The first lady is known to work with the designer and stylist Hervé Pierre in selecting styles for primetime photo-ops. Pierre is a familiar face to managers in many Madison Avenue boutiques, where he often shops for Trump and pays retail.
Designer Chiara Boni’s collection appeals to consumers of both parties — as is the case with all companies, whether they like it or not. Blue Staters Cara Kennedy Cuomo and Kyra Kennedy have attended one of the designer’s La Petite Robe runway shows, as have Red Staters Lara Trump and Kimberly Guilfoyle. The direct impact of having an influential person wear the brand is difficult to measure based on sales and site traffic, Boni said.
Social media is another story. ”Opinions can be both positive and negative. In this world of social media, a brand with a public platform must be ready to expose itself to the feelings of the clients and the followers, and stay committed to maintain and upholding its own brand values,” Boni said.
While some consumers may assume that a designer who dresses a political figure supports that person’s party, that is not always the case. Boni said, “I dress all women — of any size, race and religious orientation. Some are Democratic and some are Republican. I dress women so that they feel empowered by my clothes. There are women in politics who are very supportive of the brand, but I don’t align myself with any sides/parties. I feel that designers should be free to make political statements and not just sartorial ones.”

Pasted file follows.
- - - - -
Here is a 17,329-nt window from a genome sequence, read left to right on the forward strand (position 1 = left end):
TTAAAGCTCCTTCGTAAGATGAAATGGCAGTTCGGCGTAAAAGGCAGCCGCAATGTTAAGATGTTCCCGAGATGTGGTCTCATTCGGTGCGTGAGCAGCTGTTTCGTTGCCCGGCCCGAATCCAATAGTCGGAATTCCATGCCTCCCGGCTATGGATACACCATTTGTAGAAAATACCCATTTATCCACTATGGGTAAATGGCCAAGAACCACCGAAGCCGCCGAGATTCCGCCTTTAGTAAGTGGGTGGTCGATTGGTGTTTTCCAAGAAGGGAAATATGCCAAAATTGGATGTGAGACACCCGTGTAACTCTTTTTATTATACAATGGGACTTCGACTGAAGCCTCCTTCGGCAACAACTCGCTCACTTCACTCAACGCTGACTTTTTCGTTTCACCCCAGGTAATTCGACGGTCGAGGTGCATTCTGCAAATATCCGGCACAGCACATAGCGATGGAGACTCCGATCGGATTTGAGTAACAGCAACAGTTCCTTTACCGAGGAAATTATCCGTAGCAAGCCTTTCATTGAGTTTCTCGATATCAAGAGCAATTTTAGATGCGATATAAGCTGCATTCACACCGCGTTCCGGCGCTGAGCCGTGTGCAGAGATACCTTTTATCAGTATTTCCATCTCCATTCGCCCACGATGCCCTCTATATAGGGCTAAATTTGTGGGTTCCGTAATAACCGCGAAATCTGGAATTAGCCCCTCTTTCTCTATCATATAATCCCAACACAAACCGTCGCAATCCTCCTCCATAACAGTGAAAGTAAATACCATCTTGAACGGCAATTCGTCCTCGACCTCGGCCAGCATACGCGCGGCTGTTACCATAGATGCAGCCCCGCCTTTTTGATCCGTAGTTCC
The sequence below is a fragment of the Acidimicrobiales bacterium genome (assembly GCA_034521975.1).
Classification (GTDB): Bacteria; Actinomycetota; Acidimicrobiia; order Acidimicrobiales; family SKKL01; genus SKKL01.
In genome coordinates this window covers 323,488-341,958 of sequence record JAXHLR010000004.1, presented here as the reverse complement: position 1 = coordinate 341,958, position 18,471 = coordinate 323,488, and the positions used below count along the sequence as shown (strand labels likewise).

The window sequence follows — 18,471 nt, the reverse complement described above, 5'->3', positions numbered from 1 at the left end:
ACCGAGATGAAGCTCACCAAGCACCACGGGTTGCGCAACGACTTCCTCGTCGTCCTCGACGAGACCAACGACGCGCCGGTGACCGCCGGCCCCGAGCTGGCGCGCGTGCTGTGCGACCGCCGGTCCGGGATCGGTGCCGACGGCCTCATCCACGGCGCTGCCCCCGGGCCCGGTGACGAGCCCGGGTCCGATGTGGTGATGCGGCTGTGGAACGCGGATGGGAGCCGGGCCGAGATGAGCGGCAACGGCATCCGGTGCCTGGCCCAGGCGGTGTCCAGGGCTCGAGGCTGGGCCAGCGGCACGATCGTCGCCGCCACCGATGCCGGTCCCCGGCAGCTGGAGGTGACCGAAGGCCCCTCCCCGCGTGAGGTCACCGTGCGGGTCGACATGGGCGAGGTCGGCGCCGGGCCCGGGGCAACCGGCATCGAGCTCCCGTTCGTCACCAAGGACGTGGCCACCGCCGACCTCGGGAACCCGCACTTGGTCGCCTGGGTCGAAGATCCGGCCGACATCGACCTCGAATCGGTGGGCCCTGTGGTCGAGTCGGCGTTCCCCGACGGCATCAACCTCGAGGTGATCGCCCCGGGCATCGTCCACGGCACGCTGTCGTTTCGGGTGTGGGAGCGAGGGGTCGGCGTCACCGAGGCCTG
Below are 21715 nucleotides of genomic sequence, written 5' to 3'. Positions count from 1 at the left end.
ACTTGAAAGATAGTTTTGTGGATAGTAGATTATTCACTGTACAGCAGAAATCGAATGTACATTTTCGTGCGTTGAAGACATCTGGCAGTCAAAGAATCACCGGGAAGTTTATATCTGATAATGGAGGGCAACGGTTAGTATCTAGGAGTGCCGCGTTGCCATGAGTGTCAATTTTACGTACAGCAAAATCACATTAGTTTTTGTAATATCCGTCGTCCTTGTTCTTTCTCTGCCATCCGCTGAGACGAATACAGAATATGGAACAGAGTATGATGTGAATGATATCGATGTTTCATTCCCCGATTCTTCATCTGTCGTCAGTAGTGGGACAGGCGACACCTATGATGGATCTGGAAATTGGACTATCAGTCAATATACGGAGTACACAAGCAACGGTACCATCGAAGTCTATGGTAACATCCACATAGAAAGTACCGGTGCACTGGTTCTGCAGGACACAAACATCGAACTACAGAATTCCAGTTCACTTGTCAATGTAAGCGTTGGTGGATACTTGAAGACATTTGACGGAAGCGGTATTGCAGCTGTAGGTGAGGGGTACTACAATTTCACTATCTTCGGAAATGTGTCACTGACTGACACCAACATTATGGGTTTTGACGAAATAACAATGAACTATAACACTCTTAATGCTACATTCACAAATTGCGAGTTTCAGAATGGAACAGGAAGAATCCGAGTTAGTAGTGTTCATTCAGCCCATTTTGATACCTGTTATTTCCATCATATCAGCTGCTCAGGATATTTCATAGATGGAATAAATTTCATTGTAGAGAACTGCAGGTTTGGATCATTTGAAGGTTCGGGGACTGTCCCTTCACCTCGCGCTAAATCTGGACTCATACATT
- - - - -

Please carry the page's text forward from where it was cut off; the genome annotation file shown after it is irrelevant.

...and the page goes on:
Democratic or Republican — regardless who designers dress, there seems to be some backlash, a few said. “It’s all become too controversial now,” said one New York designer, who has dressed high-profile figures in both parties and who requested anonymity.
As for how doing so can boost sales, the designer emphasized that the world with all its problems is “in a different place.” Asked about the impact of different designer choices worn at the recent DNC and RNC, he said, “There are so many other things happening that it makes the clothes seem a little secondary.”
The pandemic, of course, has challenged consumers and the fashion industry in myriad ways. The aforementioned designer said, “People are staying at home whether they’re in Connecticut, Massachusetts, Maine or the Hamptons. That has changed when you get dressed up and how you look.”
While brands and designer houses no longer tout any political ties, style choices still drive interest. After FLOTUS wore a sleeveless, micropleated neon green dress on Aug. 24 at the RNC, searches for “lime green dresses” increased by 400 percent in six hours, according to the global fashion search platform Lyst. Her choice of a $2,450 khaki green Alexander McQueen jacket and a $890 pencil skirt — worn to deliver her 28-minute speech earlier in the week at the convention — increased searches for Alexander McQueen by 106 percent in 48 hours, a Lyst spokeswoman said. Both items have since sold out.